David Bourget (Western Ontario)
David Chalmers (ANU, NYU)
Rafael De Clercq
Jack Alan Reynolds
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Theoretical Medicine and Bioethics 6 (3) (1985)
A less analytic and more wholistic approach to philosophy, described as best overall fit or seeing how things all hang together, is defended in recent works by John Rawls and Richard Rorty and can usefully be applied to problems in philosophy of medicine. Looking at sickness and its impact upon the person as a central problem for philosophy of medicine, this approach discourages a search for necessary and sufficient conditions for being sick, and instead encourages a listing of true and interesting observations about sickness which reflect the convergence of a number of different viewpoints. Among the relevant viewpoints are other humanities disciplines besides philosophy and the social sciences. Literature, in particular, provides insights into the meaning and the uniqueness of episodes of sickness in a way that philosophers may otherwise fail to grasp.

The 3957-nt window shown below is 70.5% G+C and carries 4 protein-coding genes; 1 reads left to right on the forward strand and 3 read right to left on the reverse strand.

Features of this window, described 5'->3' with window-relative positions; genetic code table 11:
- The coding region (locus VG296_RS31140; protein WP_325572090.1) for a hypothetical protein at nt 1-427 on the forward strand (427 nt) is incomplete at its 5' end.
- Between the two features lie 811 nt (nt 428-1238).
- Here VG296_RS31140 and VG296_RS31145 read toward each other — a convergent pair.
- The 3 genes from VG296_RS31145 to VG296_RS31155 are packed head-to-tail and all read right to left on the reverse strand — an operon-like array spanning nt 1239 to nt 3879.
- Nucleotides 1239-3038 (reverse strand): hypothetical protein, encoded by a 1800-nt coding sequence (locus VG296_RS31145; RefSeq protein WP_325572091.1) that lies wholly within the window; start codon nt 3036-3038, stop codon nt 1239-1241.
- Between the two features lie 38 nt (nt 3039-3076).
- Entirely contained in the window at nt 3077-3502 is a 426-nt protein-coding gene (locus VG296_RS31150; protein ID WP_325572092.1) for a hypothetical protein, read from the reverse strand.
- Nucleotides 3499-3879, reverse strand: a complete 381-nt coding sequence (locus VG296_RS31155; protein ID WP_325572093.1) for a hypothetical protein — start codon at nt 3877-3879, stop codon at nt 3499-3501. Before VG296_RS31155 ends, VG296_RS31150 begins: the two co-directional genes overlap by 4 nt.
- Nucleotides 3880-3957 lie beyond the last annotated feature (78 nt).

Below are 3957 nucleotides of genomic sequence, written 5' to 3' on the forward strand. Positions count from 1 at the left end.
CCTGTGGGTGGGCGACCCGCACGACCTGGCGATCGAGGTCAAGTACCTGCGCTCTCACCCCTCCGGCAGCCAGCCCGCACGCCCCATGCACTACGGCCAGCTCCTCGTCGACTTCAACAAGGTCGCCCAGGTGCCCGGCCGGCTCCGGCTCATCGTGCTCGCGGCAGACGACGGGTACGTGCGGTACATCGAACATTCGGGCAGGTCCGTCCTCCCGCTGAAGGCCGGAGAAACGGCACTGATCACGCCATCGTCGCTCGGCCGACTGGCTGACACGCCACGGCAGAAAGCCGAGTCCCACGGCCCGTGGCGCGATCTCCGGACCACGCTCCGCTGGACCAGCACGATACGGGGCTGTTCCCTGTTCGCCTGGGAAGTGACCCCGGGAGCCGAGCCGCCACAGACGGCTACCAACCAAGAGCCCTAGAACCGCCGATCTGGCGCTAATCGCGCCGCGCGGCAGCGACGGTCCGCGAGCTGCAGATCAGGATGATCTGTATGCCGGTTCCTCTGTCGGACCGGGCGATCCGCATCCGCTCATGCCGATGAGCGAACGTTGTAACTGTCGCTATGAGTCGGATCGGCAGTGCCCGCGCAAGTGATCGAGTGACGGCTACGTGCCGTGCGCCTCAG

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Neil Pickering (2013). Extending Disorder: Essentialism, Family Resemblance and Secondary Sense. [REVIEW] Medicine, Health Care and Philosophy 16 (2):185-195.
Robert Lyman Potter (1991). Current Trends in the Philosophy of Medicine. Zygon 26 (2):259-276.
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